Mark’s Gospel tells us absolutely nothing about the facts surrounding the birth of Christ. It simply begins with the ministry of John the Baptist. John the Baptist was called by God to prepare Israel for the Messiah. He stood in the tradition of the great prophets of Israel, dividing light and darkness, showing men their sins but also a gracious Savior. His clothing was dramatic—a fulfillment of the prophecy of Malachi predicting that the forerunner of the Messiah would come in the spirit of Elijah the prophet.

To avoid any false supposition that John himself was the Messiah, John emphatically asserted that he was NOT the Messiah. John only came to prepare men to receive Him. Mark then proceeds to reveal to us who Jesus was and is—in the Baptism of Jesus and through His subsequent temptation in the wilderness. Mark’s Gospel gives us two parallels to Genesis to help us understand what Jesus came to do: (1) In his introduction to the Gospel, he repeats the phrase, “in the beginning.” We are thereby brought to remember the creation of the world at the beginning of the book of Genesis and, thereby, the fact that in Christ we become a new creation; and (2) from the temptation of Christ and His unharmed presence among “the wild animals”, that Jesus is the New Man who overcomes the evil that the first man could not withstand—the wiles of Satan and the darkness of unbelief.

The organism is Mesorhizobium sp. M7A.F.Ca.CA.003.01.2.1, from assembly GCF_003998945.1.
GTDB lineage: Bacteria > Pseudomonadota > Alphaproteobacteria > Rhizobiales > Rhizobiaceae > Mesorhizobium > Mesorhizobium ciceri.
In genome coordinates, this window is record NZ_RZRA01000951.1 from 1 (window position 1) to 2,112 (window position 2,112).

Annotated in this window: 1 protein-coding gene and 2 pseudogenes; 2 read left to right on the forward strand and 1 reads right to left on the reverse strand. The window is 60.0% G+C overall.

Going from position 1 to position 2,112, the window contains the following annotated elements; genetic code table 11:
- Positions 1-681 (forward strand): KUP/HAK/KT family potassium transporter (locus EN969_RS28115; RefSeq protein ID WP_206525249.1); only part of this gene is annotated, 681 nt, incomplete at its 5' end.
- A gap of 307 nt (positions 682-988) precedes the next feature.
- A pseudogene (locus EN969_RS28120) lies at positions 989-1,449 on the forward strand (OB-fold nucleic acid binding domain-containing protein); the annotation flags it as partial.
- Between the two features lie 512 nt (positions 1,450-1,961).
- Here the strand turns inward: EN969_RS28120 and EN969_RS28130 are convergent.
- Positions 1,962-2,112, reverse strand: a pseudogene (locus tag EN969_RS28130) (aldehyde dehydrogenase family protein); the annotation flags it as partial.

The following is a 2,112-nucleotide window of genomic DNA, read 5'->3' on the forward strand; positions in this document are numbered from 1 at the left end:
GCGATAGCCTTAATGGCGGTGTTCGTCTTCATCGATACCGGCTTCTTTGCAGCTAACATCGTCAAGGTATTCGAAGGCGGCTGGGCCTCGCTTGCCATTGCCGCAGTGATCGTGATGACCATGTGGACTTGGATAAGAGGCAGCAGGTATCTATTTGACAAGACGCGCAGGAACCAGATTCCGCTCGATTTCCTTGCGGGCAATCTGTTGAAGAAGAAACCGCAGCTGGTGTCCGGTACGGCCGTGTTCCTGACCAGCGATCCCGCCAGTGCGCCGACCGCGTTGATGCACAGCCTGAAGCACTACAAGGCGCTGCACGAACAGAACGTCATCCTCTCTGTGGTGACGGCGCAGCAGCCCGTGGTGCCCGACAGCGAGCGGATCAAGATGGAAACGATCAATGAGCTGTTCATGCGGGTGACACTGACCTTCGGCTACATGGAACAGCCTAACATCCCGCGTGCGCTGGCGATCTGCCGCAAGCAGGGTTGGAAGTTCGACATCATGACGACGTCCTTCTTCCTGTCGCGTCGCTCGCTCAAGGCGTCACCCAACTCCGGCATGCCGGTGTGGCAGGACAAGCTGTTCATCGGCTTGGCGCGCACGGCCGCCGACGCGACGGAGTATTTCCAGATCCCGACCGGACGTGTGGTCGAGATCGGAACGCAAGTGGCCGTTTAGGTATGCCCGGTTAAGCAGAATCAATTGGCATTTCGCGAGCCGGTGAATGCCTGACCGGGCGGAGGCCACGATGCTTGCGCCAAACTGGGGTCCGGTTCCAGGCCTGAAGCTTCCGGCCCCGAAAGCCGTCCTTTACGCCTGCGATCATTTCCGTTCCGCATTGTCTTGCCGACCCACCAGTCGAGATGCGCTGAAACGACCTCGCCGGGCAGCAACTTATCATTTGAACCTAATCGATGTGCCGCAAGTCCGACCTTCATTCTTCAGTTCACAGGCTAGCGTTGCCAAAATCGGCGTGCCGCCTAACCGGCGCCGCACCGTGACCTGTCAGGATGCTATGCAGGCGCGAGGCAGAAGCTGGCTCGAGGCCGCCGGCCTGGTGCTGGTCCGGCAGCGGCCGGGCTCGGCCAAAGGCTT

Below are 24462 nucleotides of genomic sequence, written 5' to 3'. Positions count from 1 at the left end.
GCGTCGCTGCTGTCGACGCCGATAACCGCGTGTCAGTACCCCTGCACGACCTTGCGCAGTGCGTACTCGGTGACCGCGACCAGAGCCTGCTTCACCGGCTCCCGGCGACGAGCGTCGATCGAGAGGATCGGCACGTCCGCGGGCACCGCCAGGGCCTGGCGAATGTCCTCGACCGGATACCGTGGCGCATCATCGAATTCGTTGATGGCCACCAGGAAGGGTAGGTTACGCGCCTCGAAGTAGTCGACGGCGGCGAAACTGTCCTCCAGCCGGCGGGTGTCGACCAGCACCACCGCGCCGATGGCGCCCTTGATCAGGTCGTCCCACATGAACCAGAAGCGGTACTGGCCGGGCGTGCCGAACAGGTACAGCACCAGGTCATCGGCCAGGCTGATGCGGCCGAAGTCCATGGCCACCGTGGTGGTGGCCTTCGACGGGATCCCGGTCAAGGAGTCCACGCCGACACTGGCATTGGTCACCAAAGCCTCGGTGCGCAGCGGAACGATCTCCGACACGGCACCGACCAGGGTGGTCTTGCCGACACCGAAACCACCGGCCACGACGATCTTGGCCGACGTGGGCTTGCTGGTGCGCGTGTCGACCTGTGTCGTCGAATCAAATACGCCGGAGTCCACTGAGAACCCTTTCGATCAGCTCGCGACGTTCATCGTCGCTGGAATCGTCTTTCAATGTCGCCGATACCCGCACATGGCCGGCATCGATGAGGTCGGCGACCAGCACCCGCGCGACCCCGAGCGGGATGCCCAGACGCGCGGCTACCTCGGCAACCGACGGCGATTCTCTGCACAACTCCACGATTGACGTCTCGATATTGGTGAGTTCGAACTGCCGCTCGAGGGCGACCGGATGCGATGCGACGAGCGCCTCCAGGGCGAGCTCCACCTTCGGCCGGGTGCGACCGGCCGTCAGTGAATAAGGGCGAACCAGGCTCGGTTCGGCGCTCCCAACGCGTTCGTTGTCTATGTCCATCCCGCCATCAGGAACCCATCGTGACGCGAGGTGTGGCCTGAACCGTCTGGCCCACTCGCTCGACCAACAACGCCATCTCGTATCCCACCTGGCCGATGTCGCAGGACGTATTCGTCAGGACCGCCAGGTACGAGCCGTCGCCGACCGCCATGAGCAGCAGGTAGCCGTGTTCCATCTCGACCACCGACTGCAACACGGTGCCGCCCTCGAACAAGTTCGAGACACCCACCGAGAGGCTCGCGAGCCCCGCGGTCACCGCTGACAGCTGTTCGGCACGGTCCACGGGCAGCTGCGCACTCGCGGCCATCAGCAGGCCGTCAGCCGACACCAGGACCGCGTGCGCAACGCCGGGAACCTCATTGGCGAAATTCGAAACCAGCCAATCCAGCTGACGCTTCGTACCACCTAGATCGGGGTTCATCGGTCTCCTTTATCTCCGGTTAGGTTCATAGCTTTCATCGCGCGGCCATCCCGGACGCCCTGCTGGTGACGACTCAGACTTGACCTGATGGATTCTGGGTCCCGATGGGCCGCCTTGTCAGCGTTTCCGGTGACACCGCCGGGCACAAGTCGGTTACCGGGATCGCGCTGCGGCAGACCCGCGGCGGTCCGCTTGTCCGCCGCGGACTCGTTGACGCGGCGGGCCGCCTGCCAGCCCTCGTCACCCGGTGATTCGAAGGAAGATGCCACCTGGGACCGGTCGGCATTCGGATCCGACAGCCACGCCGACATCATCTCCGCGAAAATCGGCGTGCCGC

The theme of Mark, therefore, is before us: Christ has come to destroy evil and reverse the consequences of the fall of man into sin. Mark proves that Christ has successfully brought about a reversal of the fall into sin by the way that Christ exercises: (1) Authority to call men to preach the Gospel 1:14, 2:13; (2) Power over demonic spirits, which He accomplishes through the power of His Word 1:21; (3) Healing of the sick. 1:29, 1:40, 2:1. Sickness came into the world along with sin and can only depart through the removal of sin; (4) The right interpretation of God’s Word—interpreting it with the spirit of the Gospel, proving that He Himself is the Word of God, the second person of the Trinity, the one and only source of saving light. 2:18, 2:23.